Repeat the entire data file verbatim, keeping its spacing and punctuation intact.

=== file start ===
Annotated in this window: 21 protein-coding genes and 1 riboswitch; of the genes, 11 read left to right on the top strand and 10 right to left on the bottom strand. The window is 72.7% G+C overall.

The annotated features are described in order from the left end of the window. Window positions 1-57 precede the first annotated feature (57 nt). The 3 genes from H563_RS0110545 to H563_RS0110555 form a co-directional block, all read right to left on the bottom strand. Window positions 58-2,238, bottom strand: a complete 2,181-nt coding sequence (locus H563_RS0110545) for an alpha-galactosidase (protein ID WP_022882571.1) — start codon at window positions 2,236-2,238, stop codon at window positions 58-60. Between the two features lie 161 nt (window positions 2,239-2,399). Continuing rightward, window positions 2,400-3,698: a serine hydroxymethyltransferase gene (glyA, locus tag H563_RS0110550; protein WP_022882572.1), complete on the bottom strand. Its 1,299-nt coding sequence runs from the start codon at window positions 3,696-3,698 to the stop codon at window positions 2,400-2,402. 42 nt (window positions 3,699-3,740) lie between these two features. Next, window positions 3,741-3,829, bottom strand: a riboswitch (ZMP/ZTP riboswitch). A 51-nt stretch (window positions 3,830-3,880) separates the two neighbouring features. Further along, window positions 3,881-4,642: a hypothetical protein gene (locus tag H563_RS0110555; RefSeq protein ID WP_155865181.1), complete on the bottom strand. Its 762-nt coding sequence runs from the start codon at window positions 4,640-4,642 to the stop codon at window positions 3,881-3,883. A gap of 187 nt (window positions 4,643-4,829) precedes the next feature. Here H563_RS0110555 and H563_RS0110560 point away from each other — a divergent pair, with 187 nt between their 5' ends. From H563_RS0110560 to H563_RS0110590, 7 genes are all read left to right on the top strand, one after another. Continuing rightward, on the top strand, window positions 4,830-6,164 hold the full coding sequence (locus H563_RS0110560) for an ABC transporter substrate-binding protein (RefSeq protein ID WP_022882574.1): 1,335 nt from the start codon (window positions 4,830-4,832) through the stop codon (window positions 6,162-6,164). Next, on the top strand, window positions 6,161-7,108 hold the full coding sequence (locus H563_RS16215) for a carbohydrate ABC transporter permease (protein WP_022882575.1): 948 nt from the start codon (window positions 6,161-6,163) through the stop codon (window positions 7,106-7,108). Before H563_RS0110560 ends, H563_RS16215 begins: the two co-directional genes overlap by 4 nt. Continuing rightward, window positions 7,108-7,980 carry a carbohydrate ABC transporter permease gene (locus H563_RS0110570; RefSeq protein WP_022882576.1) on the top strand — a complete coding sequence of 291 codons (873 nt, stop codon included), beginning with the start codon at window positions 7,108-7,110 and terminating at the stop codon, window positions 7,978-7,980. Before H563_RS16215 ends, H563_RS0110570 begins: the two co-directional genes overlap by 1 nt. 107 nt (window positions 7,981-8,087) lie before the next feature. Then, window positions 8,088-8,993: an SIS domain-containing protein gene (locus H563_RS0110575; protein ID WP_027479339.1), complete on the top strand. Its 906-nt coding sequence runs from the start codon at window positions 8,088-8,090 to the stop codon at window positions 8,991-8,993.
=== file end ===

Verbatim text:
Annotated in this window: 21 protein-coding genes and 1 riboswitch; of the genes, 11 read left to right on the top strand and 10 right to left on the bottom strand. The window is 72.7% G+C overall.

The annotated features are described in order from the left end of the window. Window positions 1-57 precede the first annotated feature (57 nt). The 3 genes from H563_RS0110545 to H563_RS0110555 form a co-directional block, all read right to left on the bottom strand. Window positions 58-2,238, bottom strand: a complete 2,181-nt coding sequence (locus H563_RS0110545) for an alpha-galactosidase (protein ID WP_022882571.1) — start codon at window positions 2,236-2,238, stop codon at window positions 58-60. Between the two features lie 161 nt (window positions 2,239-2,399). Continuing rightward, window positions 2,400-3,698: a serine hydroxymethyltransferase gene (glyA, locus tag H563_RS0110550; protein WP_022882572.1), complete on the bottom strand. Its 1,299-nt coding sequence runs from the start codon at window positions 3,696-3,698 to the stop codon at window positions 2,400-2,402. 42 nt (window positions 3,699-3,740) lie between these two features. Next, window positions 3,741-3,829, bottom strand: a riboswitch (ZMP/ZTP riboswitch). A 51-nt stretch (window positions 3,830-3,880) separates the two neighbouring features. Further along, window positions 3,881-4,642: a hypothetical protein gene (locus tag H563_RS0110555; RefSeq protein ID WP_155865181.1), complete on the bottom strand. Its 762-nt coding sequence runs from the start codon at window positions 4,640-4,642 to the stop codon at window positions 3,881-3,883. A gap of 187 nt (window positions 4,643-4,829) precedes the next feature. Here H563_RS0110555 and H563_RS0110560 point away from each other — a divergent pair, with 187 nt between their 5' ends. From H563_RS0110560 to H563_RS0110590, 7 genes are all read left to right on the top strand, one after another. Continuing rightward, on the top strand, window positions 4,830-6,164 hold the full coding sequence (locus H563_RS0110560) for an ABC transporter substrate-binding protein (RefSeq protein ID WP_022882574.1): 1,335 nt from the start codon (window positions 4,830-4,832) through the stop codon (window positions 6,162-6,164). Next, on the top strand, window positions 6,161-7,108 hold the full coding sequence (locus H563_RS16215) for a carbohydrate ABC transporter permease (protein WP_022882575.1): 948 nt from the start codon (window positions 6,161-6,163) through the stop codon (window positions 7,106-7,108). Before H563_RS0110560 ends, H563_RS16215 begins: the two co-directional genes overlap by 4 nt. Continuing rightward, window positions 7,108-7,980 carry a carbohydrate ABC transporter permease gene (locus H563_RS0110570; RefSeq protein WP_022882576.1) on the top strand — a complete coding sequence of 291 codons (873 nt, stop codon included), beginning with the start codon at window positions 7,108-7,110 and terminating at the stop codon, window positions 7,978-7,980. Before H563_RS16215 ends, H563_RS0110570 begins: the two co-directional genes overlap by 1 nt. 107 nt (window positions 7,981-8,087) lie before the next feature. Then, window positions 8,088-8,993: an SIS domain-containing protein gene (locus H563_RS0110575; protein ID WP_027479339.1), complete on the top strand. Its 906-nt coding sequence runs from the start codon at window positions 8,088-8,090 to the stop codon at window positions 8,991-8,993.